• In certain implementations, light that is coupled into the resonator 402 is frequency stabilized using the resonator 402 with feedback control based on light acquired from the ports 480 and 482. Further, in certain implementations where a light produced by a master laser assembly 448 is used to further stabilize the frequency of the light propagating within the resonator 402, light can also be acquired through a master reflection port 478. Using feedback control can stabilize the fields that propagate within the resonator 402 at both high and low frequencies. In at least one implementation, feedback control may reduce phase noise using the Pound-Drever-Hall (PDH) technique. A laser source with PDH feedback control receives a signal from a PDH photo-detector 414 that senses light from the reflection port 478 associated with a master laser assembly 448. The resonator response to changes in relative frequency between the laser and resonator is much faster at the reflection port than the transmission port. To stabilize the master laser 448 and thus reduce the phase noise of the master laser 448, the master laser 448 is locked onto a CCW resonance of resonator 402 by using a PDH feedback control. Typically, the resonance lineshape at the reflection port has significantly more asymmetry than the resonance lineshape at the transmission port. The significantly larger asymmetry in the reflection port lineshape results in bias errors and low frequency drift errors in the relative frequency between the master laser 448 and the resonator 402. Since changes in lineshape asymmetry are driven mostly by thermal effects, the frequency drift error are typically at relatively low frequencies (e.g. much less than 10 Hz). The bias errors and low frequency drift errors can be corrected by using the transmission ports to lock the slave lasers to the resonator. The low relative frequency noise between the master laser 448 and resonator 402 is transferred to the slave lasers 466, 468 and 484 by employing phase lock loops that lock the slave lasers to the master laser. To lock the slave lasers 466, 468 and 484 to corresponding resonance frequencies of resonator 402, transmission mode feedback control is used to lock the sidebands of the lasers to resonance centers (also referred to herein as simply "resonance") of the resonator 402. Each laser that is slaved to the light produced by the master laser 448 has an associated feedback control that receives a signal from a photo-detector associated with a particular transmission port. For example, when the RFOG 400 has a first, second, and third slave laser; the first slave laser propagates in the CCW direction in the resonator 402 and the second and third slave lasers propagate in the CW direction. The lasers that propagate in the CW direction couple out of the resonator 402 and are circulated toward the photo-detector 410, where the photo-detector 410 provides a signal to the feedback control for the lasers that propagate in the CW direction. Similarly, the lasers that propagate in the CCW direction couple out of the resonator 402 and are circulated toward the photo-detector 404, where the photo-detector 404 provides a signal to the feedback control for the lasers that propagate in the CCW direction. Accordingly, PDH feedback control can reduce phase noise at higher frequencies (e.g. above 10 Hz), and feedback control can correct for drift (e.g., bias) errors.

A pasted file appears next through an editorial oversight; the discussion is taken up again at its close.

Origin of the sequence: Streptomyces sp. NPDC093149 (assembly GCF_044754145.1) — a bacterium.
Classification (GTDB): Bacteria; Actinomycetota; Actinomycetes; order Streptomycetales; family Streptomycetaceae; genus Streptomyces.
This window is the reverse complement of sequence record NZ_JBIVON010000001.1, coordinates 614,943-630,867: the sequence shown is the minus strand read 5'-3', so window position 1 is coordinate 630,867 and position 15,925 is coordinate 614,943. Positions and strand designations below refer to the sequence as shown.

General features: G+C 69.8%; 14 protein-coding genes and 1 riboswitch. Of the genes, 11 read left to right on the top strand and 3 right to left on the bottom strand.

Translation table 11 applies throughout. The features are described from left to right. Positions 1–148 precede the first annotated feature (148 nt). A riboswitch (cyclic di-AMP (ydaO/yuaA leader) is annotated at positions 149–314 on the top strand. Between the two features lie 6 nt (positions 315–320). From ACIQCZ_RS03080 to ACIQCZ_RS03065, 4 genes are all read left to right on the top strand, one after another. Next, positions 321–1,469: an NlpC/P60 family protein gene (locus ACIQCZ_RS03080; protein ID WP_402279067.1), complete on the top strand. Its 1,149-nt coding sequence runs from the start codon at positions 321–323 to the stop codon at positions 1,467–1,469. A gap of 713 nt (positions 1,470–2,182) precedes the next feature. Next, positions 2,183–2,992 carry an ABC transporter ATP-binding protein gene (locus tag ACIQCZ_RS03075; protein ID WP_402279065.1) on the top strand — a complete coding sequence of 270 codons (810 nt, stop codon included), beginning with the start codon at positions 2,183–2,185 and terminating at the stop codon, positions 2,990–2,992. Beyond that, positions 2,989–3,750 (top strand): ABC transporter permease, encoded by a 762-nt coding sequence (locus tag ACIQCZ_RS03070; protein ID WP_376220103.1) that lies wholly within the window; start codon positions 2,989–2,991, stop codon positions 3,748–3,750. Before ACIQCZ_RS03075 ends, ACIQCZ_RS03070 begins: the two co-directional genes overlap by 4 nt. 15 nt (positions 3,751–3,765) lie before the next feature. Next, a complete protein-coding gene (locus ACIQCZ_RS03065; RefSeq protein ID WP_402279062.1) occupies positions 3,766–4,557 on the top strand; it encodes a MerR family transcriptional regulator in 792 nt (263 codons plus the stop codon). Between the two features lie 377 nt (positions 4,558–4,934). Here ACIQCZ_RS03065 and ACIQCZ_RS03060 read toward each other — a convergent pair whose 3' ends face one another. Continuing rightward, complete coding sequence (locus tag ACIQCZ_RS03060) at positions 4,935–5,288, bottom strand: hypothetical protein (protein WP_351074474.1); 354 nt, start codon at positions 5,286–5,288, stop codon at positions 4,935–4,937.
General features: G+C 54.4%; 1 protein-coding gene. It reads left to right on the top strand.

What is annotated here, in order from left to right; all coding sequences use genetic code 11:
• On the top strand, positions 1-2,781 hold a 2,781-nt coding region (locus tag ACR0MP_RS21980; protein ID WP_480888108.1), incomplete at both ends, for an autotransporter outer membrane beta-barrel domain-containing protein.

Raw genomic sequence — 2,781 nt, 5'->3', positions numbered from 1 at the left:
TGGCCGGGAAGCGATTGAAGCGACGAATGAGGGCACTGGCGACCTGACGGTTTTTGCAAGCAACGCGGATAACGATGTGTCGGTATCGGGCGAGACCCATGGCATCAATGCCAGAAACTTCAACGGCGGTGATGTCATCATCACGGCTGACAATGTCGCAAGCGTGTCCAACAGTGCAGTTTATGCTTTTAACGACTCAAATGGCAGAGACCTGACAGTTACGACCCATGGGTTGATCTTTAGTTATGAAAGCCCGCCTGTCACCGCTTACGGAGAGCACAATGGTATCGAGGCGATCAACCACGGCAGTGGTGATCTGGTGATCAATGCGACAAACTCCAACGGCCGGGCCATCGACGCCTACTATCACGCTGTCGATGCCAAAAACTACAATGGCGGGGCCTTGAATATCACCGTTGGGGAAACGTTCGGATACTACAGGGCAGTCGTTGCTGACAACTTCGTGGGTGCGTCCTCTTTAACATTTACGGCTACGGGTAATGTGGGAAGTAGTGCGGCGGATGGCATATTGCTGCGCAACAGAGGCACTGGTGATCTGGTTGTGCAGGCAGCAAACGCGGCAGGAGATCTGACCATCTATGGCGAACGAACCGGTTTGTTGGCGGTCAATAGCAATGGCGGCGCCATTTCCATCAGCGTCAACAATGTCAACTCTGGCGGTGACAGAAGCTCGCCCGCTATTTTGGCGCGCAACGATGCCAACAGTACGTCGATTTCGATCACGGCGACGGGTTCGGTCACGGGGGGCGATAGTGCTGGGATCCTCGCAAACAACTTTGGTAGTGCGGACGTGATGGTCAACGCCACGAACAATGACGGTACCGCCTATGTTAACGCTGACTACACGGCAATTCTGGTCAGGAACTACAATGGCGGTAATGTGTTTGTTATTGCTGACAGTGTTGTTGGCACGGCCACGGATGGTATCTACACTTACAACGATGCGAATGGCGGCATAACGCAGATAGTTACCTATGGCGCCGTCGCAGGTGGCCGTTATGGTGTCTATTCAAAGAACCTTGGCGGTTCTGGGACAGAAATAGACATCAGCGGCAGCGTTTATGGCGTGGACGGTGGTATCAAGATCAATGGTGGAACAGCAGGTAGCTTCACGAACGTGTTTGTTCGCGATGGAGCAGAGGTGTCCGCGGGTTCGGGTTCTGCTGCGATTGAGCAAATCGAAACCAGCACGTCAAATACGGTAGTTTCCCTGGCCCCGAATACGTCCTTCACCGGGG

• In certain implementations, where a light produced by a master laser assembly 448 is controlled through PDH feedback, the output of the master laser assembly 448 is coupled into multiple slave laser assemblies 484, 466, and 468 through couplers 476 and 472. Further, the output of the master laser assembly 448 is coupled into the resonator 402 through coupler 474. The master laser assembly 448 is configured to generate light for circulation within the resonator 402. The light produced by the master laser assembly 448 receives PDH feedback for locking the frequency of the light from the master laser assembly 448 to the resonator 402 resonance frequency detected at resonance port 478 of the resonator 402. The PDH feedback control is coupled to the master laser assembly 448 and is configured to frequency modulate the light from the master laser assembly 448 with a PDH modulation signal. In an example, the PDH modulation signal is a sine wave signal having a frequency within the range of 1-100MHz. The PDH feedback control is also coupled to the resonator 402 and is configured to sense light from the port 478 of the resonator 402 and to demodulate the light based on the PDH modulation signal. Based on this demodulation, the PDH feedback control generates a PDH error signal for adjusting the frequency of the light from the master laser assembly 448 toward resonance of the resonator 402 at the port 478. Since the light from the master laser assembly 448 is frequency modulated, the PDH error signal is configured to adjust the value of a time-averaged frequency of the light.